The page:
BY: SHAWN O’BRATE
RIVERTON – Over the weekend the ice hockey rink off Smith Road was finally able to be put to use as the Riverton Ice Hockey Association (RIHA) put their Riverton Rats on the ice against other young teams from across the state.
It all started Friday afternoon as the Rats could finally play a home game for the first time this season, thanks to the weather finally being cold enough to provide the outdoor rink with the temperature to sustain games.
Teams from Sheridan, Yellowstone, Cheyenne and Gillette all made the drive to take on teams filled with Riverton’s six-year olds and younger all the way to the RIHA’s 14U teams. All the traveling teams that made the trek to Riverton are able to practice earlier in the season and more due to their indoor rinks and facilities, something that RIHA has been looking to get their hands on for years now with this year being no different.
“Anything we can do to get our ice situation a little better and improve it is the goal,” Coach Jeremy Hughes said after beating Cheyenne on Sunday. “It helps as far as when the season starts and when it ends. Right now we’re up to mother nature because she decides when we can play. Getting a refrigeration system or an indoor rink would extend the season and it would give parents a lot better idea about when the season starts, when the season ends and all that.”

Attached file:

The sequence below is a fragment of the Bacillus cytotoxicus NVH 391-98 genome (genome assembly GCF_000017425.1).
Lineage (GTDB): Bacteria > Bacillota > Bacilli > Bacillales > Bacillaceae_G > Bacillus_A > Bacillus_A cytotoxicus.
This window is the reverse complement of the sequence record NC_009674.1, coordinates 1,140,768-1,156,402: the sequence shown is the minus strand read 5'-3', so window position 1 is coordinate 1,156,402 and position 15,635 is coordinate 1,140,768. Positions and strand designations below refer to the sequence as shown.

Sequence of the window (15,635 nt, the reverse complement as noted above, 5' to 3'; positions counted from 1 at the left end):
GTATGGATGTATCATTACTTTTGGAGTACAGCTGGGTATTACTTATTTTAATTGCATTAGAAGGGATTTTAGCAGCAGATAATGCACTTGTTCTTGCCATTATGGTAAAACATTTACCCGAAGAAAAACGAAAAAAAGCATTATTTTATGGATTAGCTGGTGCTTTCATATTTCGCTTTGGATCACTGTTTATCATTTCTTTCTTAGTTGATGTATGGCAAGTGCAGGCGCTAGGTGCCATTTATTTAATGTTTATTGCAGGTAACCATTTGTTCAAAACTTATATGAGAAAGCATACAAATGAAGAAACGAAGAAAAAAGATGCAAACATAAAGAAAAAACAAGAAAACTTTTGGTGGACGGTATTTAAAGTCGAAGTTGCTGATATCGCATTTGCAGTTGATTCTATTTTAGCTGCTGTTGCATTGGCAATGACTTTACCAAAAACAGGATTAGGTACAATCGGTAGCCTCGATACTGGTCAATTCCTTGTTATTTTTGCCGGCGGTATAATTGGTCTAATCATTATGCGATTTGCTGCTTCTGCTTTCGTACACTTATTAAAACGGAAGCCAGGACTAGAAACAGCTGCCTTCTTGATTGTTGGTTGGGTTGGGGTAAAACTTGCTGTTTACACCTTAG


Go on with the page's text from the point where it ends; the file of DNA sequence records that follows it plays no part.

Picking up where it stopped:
Despite having fewer practices and overall time on ice the kids of Riverton and the surrounding areas had a great first weekend of home games, playing 15 total games between 10u and 14u over the course of three days.
One thing that was obvious about the weekend’s games was the natural desire to win from the Rats’ players, but that doesn’t mean that it’s all about wins and losses to the organization and especially the coaches.
“I don’t hang a lot of goals on my kids, not the winning and losing kind at least,” Coach Roland Hancock of the 10u team said. “We talk about leadership, teamwork, hard work and we try to emphasize what kids are learning and don’t really focus on wins and losses.”
Hancock was on the board for the past five years while also coaching his son Kameron’s teams from 6u all the way to the 10u team he coaches now. In that time he’s seen a lot of growth from not just his own son, but everyone involved in the program even if they haven’t been skating very long.